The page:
Tesco PLC (LON:TSCO) (LSE:TSCO.L) has released a Q3 and Christmas trading update today. Group LFL sales increased by 1.5% in Q3, with UK LFL sales rising by 1.8%. This represents the company’s first market share gain in five years and its 8th consecutive quarter of LFL volume growth. Good performance was also registered in its international segment, with LFL sales growing by 0.6% and building on last year’s strong performance.
In Tesco’s Christmas trading period, its group LFL sales rose by 0.3%. UK LFL sales grew by 0.7%, with food sales up 1.3% and significant outperformance in fresh food. Clothing and Toys also saw higher sales, with them rising by 4.3% and 8.5% respectively. An International LFL sales fall of 1.2% is reflective of a particularly strong seasonal performance in the prior year, as well as lower consumer spending in Thailand.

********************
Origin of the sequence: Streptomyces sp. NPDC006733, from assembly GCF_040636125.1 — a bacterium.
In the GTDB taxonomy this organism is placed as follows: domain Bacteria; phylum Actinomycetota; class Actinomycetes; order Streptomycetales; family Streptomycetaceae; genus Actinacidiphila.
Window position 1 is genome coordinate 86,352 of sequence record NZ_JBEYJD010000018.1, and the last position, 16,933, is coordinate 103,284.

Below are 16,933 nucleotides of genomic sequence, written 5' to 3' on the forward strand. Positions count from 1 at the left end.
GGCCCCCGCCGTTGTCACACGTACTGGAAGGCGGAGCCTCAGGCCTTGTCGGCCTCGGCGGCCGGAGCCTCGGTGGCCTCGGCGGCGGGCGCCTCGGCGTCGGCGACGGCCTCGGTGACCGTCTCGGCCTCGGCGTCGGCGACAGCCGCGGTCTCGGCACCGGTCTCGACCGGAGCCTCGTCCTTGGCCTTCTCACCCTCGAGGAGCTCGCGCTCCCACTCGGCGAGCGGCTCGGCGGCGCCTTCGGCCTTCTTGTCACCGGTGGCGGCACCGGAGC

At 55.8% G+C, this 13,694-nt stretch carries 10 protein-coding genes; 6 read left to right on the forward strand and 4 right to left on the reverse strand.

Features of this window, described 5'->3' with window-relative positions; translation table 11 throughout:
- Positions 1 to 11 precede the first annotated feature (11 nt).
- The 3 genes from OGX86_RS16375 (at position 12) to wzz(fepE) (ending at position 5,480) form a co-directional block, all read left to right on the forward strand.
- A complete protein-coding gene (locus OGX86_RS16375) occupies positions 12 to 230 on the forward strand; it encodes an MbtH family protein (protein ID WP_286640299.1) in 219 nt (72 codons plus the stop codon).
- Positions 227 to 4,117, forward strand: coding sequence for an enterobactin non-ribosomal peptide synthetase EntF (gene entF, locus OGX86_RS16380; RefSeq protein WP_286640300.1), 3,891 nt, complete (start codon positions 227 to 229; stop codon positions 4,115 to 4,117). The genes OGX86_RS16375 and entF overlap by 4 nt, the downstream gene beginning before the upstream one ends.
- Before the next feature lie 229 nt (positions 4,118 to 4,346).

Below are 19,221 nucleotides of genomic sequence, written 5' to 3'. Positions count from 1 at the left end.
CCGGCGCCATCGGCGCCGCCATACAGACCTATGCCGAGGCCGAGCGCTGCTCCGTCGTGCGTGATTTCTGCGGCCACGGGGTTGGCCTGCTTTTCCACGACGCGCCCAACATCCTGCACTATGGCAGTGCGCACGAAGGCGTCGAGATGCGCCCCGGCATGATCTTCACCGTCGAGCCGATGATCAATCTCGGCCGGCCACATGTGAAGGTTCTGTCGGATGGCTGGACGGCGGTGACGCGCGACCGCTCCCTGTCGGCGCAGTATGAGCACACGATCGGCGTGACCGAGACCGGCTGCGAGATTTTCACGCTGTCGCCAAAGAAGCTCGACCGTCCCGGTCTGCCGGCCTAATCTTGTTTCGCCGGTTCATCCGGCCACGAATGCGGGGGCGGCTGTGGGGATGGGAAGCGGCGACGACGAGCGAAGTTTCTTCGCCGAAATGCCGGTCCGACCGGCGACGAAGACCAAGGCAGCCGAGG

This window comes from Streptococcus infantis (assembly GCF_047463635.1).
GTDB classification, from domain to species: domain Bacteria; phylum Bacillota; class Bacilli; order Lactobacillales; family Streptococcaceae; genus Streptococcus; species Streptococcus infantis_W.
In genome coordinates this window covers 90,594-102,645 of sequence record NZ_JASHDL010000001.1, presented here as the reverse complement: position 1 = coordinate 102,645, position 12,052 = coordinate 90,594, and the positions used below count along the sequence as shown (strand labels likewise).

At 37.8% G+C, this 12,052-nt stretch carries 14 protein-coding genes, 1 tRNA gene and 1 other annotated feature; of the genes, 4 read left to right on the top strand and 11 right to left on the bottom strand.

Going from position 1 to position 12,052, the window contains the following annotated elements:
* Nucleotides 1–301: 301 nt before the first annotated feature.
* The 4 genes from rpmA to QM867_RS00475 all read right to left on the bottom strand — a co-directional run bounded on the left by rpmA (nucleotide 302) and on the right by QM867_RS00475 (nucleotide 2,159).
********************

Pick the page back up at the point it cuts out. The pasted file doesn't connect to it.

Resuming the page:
In my view, Tesco’s update shows that it continues to make progress. Its LFL sales growth over the 19 weeks to 7 January was 1.1%, while total sales increased by 1%. I feel there could be challenges ahead, with inflationary pressures likely to come to the fore. Already, Tesco has sought to absorb these pressures as much as possible, with the price of a typical basket remaining nearly 7% cheaper than in September 2014. However, the price deflation seen in recent years could now be coming to an end.
Tesco currently yields 1.2%, which is lower than popular dividend shares such as Prudential plc (LON:PRU) (LSE:PRU.L)), SSE PLC (LON:SSE) (LSE:SSE.L), Imperial Brands PLC (LON:IMB) (LSE:IMB.L) and HSBC Holdings plc (LON:HSBA) (LSE:HSBA.L). Prudential yields 2.8%, Imperial Brands has a yield of 4.9%, HSBC yields 5.9%, while SSE’s yield stands at 6.1%.
Although Tesco’s yield is much lower than those other companies, its dividend payout ratio is less than 25%. In my view, the combination of improving financial performance as well as a low proportion of EPS paid out as a dividend means that it could become a more appealing dividend share in the long run. As such, I feel it will begin to see greater interest among income investors over the medium term.